By Valerie Volcovici
WASHINGTON, July 19 (Reuters) - Diplomats meeting in Vienna this week hope to take a major step toward a deal under the Montreal Protocol to decrease the use of a potent greenhouse gas, in what could be the most significant measure to combat global warming since last year's Paris climate agreement.
Officials from nearly 200 countries are trying to hammer out details of an agreement to cut the use of hydrofluorocarbons (HFCs) used in heating and air conditioning by amending the ozone-protection treaty that went into force in 1989.
The goal for the Vienna meeting is to agree on schedules for countries to reduce HFC use and on financial support for developing nations cutting their use before a final summit in Kigali, Rwanda in October.
Environmental Protection Agency Administrator Gina McCarthy, who is leading the U.S. delegation, said a phase-down would be a "really big deal" in the global fight against climate change.
"We are seeing tremendous projections in the growth in the use of HFCs, especially in developing countries" McCarthy said in an interview.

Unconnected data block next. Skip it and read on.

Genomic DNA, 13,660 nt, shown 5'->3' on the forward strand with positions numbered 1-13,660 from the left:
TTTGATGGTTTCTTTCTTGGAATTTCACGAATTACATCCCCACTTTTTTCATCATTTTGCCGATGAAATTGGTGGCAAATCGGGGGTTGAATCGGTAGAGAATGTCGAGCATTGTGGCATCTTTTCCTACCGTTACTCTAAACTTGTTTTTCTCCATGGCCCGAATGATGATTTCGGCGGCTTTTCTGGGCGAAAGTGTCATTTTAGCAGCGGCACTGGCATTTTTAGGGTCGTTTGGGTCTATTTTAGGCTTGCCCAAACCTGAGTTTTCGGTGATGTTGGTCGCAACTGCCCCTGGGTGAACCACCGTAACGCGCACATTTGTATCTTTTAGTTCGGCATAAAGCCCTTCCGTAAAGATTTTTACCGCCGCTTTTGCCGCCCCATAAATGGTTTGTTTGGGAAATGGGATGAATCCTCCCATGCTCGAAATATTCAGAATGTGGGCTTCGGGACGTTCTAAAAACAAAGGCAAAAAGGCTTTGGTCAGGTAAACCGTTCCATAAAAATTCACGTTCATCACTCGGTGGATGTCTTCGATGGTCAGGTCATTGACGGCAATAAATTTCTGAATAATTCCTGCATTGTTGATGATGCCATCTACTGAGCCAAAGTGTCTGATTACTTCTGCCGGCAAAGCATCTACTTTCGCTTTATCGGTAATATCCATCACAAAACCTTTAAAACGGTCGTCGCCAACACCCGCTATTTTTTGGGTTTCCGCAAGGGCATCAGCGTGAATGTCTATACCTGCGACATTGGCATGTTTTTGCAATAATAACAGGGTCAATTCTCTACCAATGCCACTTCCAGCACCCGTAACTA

A deal to replace HFCs with more climate-friendly alternatives "could avoid a rise of 0.5 degree Celsius by the end of the century," said McCarthy.
This would keep countries on track to meet the goal agreed at the Paris climate summit in December to limit the global temperature rise to well below 2 degrees C.
HFCs are used in air conditioning and refrigeration as a substitute for ozone-depleting chlorofluorocarbons, whose use was eliminated under the Montreal Protocol.
But it turned out that HFC emissions are nearly three times as potent as the world's current annual output of carbon dioxide between now and 2050, according to David Doniger of the Natural Resources Defense Council.
This has raised the urgency to cut them.
"Almost every country here (in Vienna) seems to be working under the premise that we are going to work out an agreement this year," said Doniger.
Countries like Saudi Arabia, which have previously blocked progress, are showing signs of cooperation, he said.
Industry groups have also welcomed the progress because it would give companies time to advance research on new equipment that uses the latest refrigerant replacements for HFCs.
Steve Yurek, president of the Air-Conditioning, Heating, and Refrigeration Institute, said updating the Montreal Protocol is one of the rare cases in which industry appears to welcome new regulations.
"A global agreement creates predictability for producers and manufacturers alike," he said. (Reporting By Valerie Volcovici; additional reporting by Alister Doyle in Oslo; Editing by Cynthia Osterman)
Our Standards: The Thomson Reuters Trust Principles.